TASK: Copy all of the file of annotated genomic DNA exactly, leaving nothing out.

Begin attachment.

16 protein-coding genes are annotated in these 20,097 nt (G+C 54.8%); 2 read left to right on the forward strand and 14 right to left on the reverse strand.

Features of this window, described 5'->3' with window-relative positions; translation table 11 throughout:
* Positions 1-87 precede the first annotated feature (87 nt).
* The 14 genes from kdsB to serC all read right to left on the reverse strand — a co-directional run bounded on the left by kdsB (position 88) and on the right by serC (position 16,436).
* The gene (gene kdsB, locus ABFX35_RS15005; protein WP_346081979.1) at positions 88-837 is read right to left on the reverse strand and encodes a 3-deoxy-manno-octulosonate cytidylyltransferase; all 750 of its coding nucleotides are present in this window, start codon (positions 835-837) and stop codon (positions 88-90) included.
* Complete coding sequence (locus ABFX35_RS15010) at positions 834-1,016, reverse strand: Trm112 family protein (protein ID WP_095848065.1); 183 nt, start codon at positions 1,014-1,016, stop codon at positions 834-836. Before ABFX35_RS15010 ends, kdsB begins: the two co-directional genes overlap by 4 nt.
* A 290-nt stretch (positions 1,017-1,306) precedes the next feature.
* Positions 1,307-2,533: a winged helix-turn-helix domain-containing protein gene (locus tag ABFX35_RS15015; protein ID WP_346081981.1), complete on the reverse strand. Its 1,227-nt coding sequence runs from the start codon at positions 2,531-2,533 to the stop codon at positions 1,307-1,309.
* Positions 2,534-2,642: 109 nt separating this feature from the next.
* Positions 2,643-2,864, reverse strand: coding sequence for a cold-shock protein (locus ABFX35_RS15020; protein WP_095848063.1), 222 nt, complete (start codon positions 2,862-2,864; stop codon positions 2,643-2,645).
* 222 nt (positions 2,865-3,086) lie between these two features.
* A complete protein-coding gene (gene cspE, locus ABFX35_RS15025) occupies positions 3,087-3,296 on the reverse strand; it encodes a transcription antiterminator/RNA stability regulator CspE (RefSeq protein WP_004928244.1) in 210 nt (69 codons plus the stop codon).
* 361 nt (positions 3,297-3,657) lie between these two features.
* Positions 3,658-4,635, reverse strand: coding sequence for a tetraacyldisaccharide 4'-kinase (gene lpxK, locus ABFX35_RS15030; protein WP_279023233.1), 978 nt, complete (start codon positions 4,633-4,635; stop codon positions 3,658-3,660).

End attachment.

16 protein-coding genes are annotated in these 20,097 nt (G+C 54.8%); 2 read left to right on the forward strand and 14 right to left on the reverse strand.

Features of this window, described 5'->3' with window-relative positions; translation table 11 throughout:
* Positions 1-87 precede the first annotated feature (87 nt).
* The 14 genes from kdsB to serC all read right to left on the reverse strand — a co-directional run bounded on the left by kdsB (position 88) and on the right by serC (position 16,436).
* The gene (gene kdsB, locus ABFX35_RS15005; protein WP_346081979.1) at positions 88-837 is read right to left on the reverse strand and encodes a 3-deoxy-manno-octulosonate cytidylyltransferase; all 750 of its coding nucleotides are present in this window, start codon (positions 835-837) and stop codon (positions 88-90) included.
* Complete coding sequence (locus ABFX35_RS15010) at positions 834-1,016, reverse strand: Trm112 family protein (protein ID WP_095848065.1); 183 nt, start codon at positions 1,014-1,016, stop codon at positions 834-836. Before ABFX35_RS15010 ends, kdsB begins: the two co-directional genes overlap by 4 nt.
* A 290-nt stretch (positions 1,017-1,306) precedes the next feature.
* Positions 1,307-2,533: a winged helix-turn-helix domain-containing protein gene (locus tag ABFX35_RS15015; protein ID WP_346081981.1), complete on the reverse strand. Its 1,227-nt coding sequence runs from the start codon at positions 2,531-2,533 to the stop codon at positions 1,307-1,309.
* Positions 2,534-2,642: 109 nt separating this feature from the next.
* Positions 2,643-2,864, reverse strand: coding sequence for a cold-shock protein (locus ABFX35_RS15020; protein WP_095848063.1), 222 nt, complete (start codon positions 2,862-2,864; stop codon positions 2,643-2,645).
* 222 nt (positions 2,865-3,086) lie between these two features.
* A complete protein-coding gene (gene cspE, locus ABFX35_RS15025) occupies positions 3,087-3,296 on the reverse strand; it encodes a transcription antiterminator/RNA stability regulator CspE (RefSeq protein WP_004928244.1) in 210 nt (69 codons plus the stop codon).
* 361 nt (positions 3,297-3,657) lie between these two features.
* Positions 3,658-4,635, reverse strand: coding sequence for a tetraacyldisaccharide 4'-kinase (gene lpxK, locus ABFX35_RS15030; protein WP_279023233.1), 978 nt, complete (start codon positions 4,633-4,635; stop codon positions 3,658-3,660).